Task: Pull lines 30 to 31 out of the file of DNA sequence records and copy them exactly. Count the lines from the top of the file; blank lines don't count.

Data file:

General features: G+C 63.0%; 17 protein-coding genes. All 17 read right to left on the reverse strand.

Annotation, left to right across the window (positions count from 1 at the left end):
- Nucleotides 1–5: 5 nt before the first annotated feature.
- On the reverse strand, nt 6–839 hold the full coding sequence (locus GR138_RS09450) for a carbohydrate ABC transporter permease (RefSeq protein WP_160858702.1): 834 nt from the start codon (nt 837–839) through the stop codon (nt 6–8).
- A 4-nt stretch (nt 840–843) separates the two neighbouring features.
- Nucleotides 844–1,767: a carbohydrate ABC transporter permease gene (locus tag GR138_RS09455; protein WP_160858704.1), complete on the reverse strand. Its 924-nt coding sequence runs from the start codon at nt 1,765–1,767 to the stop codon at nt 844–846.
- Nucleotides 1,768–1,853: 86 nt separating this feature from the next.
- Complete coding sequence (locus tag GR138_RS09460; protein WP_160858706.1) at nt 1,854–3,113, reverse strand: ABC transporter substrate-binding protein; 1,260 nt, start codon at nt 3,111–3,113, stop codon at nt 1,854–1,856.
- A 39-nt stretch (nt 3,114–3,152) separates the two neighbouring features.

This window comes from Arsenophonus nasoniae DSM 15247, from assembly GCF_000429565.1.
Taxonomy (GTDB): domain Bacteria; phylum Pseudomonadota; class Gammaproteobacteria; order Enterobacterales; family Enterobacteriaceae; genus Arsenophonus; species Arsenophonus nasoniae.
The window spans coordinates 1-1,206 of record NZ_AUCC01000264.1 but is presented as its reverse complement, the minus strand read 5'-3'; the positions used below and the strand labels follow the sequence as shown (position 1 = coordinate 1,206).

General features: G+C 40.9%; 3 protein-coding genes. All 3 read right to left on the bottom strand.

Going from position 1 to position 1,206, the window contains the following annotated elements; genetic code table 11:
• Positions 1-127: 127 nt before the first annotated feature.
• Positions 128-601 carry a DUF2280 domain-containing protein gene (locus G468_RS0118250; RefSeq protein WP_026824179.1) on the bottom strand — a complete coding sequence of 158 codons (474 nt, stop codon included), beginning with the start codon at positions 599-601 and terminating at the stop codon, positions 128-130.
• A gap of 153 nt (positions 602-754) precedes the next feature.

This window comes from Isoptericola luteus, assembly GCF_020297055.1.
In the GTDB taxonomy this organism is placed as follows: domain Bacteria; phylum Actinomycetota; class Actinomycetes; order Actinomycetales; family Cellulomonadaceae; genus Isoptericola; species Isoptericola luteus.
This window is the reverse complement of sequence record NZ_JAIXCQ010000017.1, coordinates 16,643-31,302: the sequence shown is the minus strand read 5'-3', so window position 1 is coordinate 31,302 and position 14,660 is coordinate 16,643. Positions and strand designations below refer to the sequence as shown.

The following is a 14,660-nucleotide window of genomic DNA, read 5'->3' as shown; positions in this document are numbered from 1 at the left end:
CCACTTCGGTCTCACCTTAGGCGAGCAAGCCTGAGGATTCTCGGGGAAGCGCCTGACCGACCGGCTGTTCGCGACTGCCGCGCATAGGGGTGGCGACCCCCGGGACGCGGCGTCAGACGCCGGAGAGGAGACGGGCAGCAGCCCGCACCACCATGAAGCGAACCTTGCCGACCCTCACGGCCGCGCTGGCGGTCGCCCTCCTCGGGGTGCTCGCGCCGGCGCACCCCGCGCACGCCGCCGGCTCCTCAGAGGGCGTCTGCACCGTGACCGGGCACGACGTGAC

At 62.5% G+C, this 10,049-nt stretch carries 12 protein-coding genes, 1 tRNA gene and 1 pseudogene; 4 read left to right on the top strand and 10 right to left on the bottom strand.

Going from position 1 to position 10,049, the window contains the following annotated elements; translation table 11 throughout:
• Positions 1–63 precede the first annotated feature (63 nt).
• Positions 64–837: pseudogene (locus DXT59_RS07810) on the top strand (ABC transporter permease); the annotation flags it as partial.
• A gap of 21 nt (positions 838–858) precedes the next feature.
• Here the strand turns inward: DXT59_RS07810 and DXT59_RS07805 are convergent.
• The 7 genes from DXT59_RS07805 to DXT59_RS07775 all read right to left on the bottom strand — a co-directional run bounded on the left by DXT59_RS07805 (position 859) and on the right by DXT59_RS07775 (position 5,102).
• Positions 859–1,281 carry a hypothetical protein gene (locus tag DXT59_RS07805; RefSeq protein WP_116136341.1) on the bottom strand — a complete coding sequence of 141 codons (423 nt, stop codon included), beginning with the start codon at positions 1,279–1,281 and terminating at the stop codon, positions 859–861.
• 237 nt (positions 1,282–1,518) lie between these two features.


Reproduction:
• Positions 859–1,281 carry a hypothetical protein gene (locus tag DXT59_RS07805; RefSeq protein WP_116136341.1) on the bottom strand — a complete coding sequence of 141 codons (423 nt, stop codon included), beginning with the start codon at positions 1,279–1,281 and terminating at the stop codon, positions 859–861.
• 237 nt (positions 1,282–1,518) lie between these two features.